They designed a square sheet with 32 rigid tiles that are connected by 20 actuators/hinges to form a crease pattern. Actually, the pattern is the basic windmill base that was so important in the European side of paper folding! This pattern can make boats, planes, windmills, the Pajarita, horses, fish and such.
Windmill Base Crease Pattern
They used nitinol which is a metal that can be programmed, via an annealing (heating) process, to a specified shape. For example, if I bent it into a tube and clamped it so that it could not unbend, then annealed it, the tube shape would be locked into the nitinol's memory. When cool, the nitinol can be bend into a different shape, like a cup, but if it were to be heated up again, the nitinol would take on the memory shape, which in the example is a tube.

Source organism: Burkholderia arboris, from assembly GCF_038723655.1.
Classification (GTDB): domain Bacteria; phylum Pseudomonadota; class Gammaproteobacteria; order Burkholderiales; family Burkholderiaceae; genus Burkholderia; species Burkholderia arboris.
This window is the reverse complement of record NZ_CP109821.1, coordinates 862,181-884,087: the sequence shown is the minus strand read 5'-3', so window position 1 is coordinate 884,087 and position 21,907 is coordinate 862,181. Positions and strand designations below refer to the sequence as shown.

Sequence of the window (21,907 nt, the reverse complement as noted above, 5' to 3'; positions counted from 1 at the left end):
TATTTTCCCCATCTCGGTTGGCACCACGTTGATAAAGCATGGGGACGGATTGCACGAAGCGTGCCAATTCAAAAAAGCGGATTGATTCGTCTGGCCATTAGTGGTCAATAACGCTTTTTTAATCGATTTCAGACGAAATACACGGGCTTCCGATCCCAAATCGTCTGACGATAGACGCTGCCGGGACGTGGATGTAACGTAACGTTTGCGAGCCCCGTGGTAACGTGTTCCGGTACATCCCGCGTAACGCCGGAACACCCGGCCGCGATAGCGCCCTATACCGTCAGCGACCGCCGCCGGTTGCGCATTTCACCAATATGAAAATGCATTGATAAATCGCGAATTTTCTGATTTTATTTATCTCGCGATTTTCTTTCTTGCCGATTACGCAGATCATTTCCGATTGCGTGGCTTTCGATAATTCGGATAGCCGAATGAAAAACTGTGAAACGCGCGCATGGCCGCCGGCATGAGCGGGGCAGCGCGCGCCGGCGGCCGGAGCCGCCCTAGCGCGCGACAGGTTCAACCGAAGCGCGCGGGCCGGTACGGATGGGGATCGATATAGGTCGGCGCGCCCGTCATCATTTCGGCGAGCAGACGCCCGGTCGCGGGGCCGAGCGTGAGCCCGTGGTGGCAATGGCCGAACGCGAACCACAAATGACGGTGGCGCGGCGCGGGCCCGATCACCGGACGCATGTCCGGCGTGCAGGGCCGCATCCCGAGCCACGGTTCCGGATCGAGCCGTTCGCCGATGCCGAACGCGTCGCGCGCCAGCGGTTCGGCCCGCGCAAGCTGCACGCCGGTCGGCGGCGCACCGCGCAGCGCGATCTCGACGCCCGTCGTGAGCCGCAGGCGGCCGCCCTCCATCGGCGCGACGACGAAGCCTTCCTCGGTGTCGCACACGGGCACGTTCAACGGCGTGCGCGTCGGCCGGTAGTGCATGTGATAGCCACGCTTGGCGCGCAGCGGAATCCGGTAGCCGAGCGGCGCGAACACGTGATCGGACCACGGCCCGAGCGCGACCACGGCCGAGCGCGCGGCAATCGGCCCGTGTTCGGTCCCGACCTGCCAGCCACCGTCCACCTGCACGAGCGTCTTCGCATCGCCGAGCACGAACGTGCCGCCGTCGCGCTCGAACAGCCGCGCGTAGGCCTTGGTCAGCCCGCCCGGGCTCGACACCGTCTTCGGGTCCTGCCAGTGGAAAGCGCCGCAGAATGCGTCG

So anyway, the nitinol was given a memory shape of the hinge being closed, then it was bend open. Once the hinges are heated up, they will close, forcing the sheet to fold. The way they heated up the hinges is to run electricity through them, allowing the resistance of the nitinol to create the heat. This means that they could use electricity to close the creases, but would have to unfold them by hand.
If you want to know more about it, I suggest you read the article!